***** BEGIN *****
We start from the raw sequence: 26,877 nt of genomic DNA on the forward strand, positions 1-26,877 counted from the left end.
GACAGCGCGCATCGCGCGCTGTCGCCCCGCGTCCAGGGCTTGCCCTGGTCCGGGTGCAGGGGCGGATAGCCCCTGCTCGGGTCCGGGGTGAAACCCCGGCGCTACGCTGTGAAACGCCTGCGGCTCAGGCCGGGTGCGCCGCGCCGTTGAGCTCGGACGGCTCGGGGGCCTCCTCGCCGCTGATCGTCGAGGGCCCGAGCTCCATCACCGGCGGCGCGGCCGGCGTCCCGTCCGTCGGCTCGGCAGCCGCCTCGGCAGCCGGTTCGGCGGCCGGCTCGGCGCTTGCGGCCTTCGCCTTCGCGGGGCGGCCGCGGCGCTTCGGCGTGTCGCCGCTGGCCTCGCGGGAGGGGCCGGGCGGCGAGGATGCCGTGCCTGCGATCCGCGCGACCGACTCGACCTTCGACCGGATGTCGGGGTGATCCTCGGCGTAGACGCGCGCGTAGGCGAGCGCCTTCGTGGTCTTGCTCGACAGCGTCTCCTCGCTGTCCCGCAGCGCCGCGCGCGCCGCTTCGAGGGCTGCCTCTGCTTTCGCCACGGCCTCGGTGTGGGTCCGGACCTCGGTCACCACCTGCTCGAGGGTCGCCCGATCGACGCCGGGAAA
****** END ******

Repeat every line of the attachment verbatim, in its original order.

We start from the raw sequence: 26,877 nt of genomic DNA on the forward strand, positions 1-26,877 counted from the left end.
GACAGCGCGCATCGCGCGCTGTCGCCCCGCGTCCAGGGCTTGCCCTGGTCCGGGTGCAGGGGCGGATAGCCCCTGCTCGGGTCCGGGGTGAAACCCCGGCGCTACGCTGTGAAACGCCTGCGGCTCAGGCCGGGTGCGCCGCGCCGTTGAGCTCGGACGGCTCGGGGGCCTCCTCGCCGCTGATCGTCGAGGGCCCGAGCTCCATCACCGGCGGCGCGGCCGGCGTCCCGTCCGTCGGCTCGGCAGCCGCCTCGGCAGCCGGTTCGGCGGCCGGCTCGGCGCTTGCGGCCTTCGCCTTCGCGGGGCGGCCGCGGCGCTTCGGCGTGTCGCCGCTGGCCTCGCGGGAGGGGCCGGGCGGCGAGGATGCCGTGCCTGCGATCCGCGCGACCGACTCGACCTTCGACCGGATGTCGGGGTGATCCTCGGCGTAGACGCGCGCGTAGGCGAGCGCCTTCGTGGTCTTGCTCGACAGCGTCTCCTCGCTGTCCCGCAGCGCCGCGCGCGCCGCTTCGAGGGCTGCCTCTGCTTTCGCCACGGCCTCGGTGTGGGTCCGGACCTCGGTCACCACCTGCTCGAGGGTCGCCCGATCGACGCCGGGAAA